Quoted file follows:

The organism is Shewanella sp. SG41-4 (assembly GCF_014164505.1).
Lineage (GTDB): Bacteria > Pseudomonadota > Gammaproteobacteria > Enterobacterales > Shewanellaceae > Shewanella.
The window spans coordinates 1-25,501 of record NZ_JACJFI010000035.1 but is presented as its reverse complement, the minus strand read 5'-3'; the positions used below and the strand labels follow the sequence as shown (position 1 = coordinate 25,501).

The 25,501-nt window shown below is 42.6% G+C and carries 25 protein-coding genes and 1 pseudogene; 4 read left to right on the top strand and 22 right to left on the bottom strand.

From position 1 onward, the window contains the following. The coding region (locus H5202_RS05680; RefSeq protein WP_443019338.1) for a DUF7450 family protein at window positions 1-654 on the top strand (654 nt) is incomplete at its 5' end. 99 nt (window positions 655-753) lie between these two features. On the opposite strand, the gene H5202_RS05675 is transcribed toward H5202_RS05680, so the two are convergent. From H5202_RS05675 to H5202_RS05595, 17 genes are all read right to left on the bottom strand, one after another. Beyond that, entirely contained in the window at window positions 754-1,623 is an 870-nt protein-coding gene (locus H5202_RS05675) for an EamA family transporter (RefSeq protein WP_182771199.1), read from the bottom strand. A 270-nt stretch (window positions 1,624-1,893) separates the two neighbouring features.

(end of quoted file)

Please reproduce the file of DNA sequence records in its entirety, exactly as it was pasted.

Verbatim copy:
The organism is Shewanella sp. SG41-4 (assembly GCF_014164505.1).
Lineage (GTDB): Bacteria > Pseudomonadota > Gammaproteobacteria > Enterobacterales > Shewanellaceae > Shewanella.
The window spans coordinates 1-25,501 of record NZ_JACJFI010000035.1 but is presented as its reverse complement, the minus strand read 5'-3'; the positions used below and the strand labels follow the sequence as shown (position 1 = coordinate 25,501).

The 25,501-nt window shown below is 42.6% G+C and carries 25 protein-coding genes and 1 pseudogene; 4 read left to right on the top strand and 22 right to left on the bottom strand.

From position 1 onward, the window contains the following. The coding region (locus H5202_RS05680; RefSeq protein WP_443019338.1) for a DUF7450 family protein at window positions 1-654 on the top strand (654 nt) is incomplete at its 5' end. 99 nt (window positions 655-753) lie between these two features. On the opposite strand, the gene H5202_RS05675 is transcribed toward H5202_RS05680, so the two are convergent. From H5202_RS05675 to H5202_RS05595, 17 genes are all read right to left on the bottom strand, one after another. Beyond that, entirely contained in the window at window positions 754-1,623 is an 870-nt protein-coding gene (locus H5202_RS05675) for an EamA family transporter (RefSeq protein WP_182771199.1), read from the bottom strand. A 270-nt stretch (window positions 1,624-1,893) separates the two neighbouring features.